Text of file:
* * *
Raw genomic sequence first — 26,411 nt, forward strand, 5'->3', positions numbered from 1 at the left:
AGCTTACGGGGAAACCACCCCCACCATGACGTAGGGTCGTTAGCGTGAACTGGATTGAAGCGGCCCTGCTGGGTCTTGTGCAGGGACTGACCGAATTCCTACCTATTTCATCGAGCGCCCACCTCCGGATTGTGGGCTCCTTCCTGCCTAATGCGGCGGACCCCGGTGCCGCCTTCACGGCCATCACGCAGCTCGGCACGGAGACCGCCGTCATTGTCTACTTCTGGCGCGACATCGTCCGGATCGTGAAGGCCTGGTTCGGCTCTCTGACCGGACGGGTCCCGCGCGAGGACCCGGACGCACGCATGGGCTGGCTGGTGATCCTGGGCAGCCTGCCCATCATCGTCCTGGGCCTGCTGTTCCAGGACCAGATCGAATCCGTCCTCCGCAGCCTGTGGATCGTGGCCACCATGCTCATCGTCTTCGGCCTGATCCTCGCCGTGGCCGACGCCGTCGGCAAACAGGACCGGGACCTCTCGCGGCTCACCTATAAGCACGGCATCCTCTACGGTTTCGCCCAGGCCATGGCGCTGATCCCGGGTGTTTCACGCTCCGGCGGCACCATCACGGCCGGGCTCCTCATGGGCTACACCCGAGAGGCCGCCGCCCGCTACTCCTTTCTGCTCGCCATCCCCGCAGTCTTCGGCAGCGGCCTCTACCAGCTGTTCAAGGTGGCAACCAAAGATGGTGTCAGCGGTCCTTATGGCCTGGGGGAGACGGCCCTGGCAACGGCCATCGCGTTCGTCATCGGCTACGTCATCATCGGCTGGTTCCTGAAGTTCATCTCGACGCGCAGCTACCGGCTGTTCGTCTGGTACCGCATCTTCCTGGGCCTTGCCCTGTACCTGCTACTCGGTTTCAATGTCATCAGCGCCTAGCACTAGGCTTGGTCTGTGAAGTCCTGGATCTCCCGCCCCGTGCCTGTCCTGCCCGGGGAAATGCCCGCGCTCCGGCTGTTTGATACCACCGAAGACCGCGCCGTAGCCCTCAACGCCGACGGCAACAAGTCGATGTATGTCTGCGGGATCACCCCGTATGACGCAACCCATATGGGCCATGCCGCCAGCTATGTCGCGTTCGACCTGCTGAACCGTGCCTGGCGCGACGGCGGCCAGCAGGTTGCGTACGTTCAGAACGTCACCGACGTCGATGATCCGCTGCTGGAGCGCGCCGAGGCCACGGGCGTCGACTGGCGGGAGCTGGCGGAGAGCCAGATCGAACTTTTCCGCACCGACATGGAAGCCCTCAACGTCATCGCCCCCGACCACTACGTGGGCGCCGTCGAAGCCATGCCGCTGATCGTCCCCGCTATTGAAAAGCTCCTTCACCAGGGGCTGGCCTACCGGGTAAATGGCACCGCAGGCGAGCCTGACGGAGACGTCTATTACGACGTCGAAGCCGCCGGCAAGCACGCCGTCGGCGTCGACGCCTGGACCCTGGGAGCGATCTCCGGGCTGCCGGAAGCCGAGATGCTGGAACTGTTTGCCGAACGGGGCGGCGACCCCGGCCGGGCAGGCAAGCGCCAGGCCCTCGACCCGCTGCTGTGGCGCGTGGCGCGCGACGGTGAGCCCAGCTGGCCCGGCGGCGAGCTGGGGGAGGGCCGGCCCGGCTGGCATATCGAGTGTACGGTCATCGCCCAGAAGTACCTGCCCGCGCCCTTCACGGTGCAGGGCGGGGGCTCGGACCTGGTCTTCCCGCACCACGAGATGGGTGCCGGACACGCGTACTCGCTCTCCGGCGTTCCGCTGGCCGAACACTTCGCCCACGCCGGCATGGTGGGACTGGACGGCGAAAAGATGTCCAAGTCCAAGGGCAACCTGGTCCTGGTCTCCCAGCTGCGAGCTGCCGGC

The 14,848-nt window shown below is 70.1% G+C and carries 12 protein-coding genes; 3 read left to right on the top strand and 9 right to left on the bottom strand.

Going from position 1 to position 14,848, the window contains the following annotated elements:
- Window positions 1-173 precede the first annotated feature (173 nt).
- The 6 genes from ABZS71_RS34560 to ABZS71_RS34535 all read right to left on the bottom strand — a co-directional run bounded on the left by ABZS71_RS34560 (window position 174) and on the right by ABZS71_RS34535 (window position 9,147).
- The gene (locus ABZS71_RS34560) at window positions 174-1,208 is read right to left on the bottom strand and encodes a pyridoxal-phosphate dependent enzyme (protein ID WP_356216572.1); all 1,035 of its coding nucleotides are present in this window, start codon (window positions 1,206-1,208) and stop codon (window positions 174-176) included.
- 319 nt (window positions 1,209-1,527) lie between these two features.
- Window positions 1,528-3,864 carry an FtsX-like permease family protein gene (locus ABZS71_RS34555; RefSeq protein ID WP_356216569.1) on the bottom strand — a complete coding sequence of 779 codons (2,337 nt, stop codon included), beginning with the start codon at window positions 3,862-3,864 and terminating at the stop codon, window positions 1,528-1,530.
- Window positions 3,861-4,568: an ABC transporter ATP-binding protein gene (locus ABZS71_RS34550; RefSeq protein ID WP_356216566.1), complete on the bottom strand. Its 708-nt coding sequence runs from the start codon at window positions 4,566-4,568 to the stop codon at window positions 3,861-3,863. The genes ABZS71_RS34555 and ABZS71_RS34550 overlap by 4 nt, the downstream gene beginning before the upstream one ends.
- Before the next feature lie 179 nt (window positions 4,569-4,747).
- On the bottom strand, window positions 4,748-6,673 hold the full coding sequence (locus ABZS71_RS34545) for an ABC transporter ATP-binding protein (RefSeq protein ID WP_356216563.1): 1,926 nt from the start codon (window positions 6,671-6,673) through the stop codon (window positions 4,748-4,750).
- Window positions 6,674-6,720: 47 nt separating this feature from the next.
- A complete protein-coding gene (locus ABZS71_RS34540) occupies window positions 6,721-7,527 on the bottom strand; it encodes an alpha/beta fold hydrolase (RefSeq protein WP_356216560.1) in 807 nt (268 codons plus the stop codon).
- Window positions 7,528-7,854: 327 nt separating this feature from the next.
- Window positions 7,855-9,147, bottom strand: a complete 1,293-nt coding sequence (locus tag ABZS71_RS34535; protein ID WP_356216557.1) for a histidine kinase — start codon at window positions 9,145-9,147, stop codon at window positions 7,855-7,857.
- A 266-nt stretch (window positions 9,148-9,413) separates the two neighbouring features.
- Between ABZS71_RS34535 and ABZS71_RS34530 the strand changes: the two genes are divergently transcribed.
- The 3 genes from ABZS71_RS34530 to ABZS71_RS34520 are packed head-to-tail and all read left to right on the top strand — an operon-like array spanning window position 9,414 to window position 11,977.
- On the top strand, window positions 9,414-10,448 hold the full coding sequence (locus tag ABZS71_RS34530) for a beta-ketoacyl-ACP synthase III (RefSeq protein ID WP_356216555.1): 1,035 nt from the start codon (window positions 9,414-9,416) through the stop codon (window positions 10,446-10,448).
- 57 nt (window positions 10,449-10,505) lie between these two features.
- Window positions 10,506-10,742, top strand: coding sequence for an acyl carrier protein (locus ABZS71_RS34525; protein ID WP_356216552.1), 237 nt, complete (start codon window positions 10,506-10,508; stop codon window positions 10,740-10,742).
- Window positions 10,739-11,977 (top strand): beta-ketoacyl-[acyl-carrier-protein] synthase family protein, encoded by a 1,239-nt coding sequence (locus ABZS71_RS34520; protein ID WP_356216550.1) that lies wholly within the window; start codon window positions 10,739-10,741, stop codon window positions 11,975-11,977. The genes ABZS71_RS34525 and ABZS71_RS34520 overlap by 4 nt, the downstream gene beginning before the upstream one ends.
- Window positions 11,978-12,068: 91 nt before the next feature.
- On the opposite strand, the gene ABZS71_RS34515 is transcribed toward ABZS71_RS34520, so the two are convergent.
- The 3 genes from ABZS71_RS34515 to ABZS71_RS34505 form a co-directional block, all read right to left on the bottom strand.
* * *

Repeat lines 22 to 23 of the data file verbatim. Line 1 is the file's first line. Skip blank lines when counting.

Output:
- Window positions 10,506-10,742, top strand: coding sequence for an acyl carrier protein (locus ABZS71_RS34525; protein ID WP_356216552.1), 237 nt, complete (start codon window positions 10,506-10,508; stop codon window positions 10,740-10,742).
- Window positions 10,739-11,977 (top strand): beta-ketoacyl-[acyl-carrier-protein] synthase family protein, encoded by a 1,239-nt coding sequence (locus ABZS71_RS34520; protein ID WP_356216550.1) that lies wholly within the window; start codon window positions 10,739-10,741, stop codon window positions 11,975-11,977. The genes ABZS71_RS34525 and ABZS71_RS34520 overlap by 4 nt, the downstream gene beginning before the upstream one ends.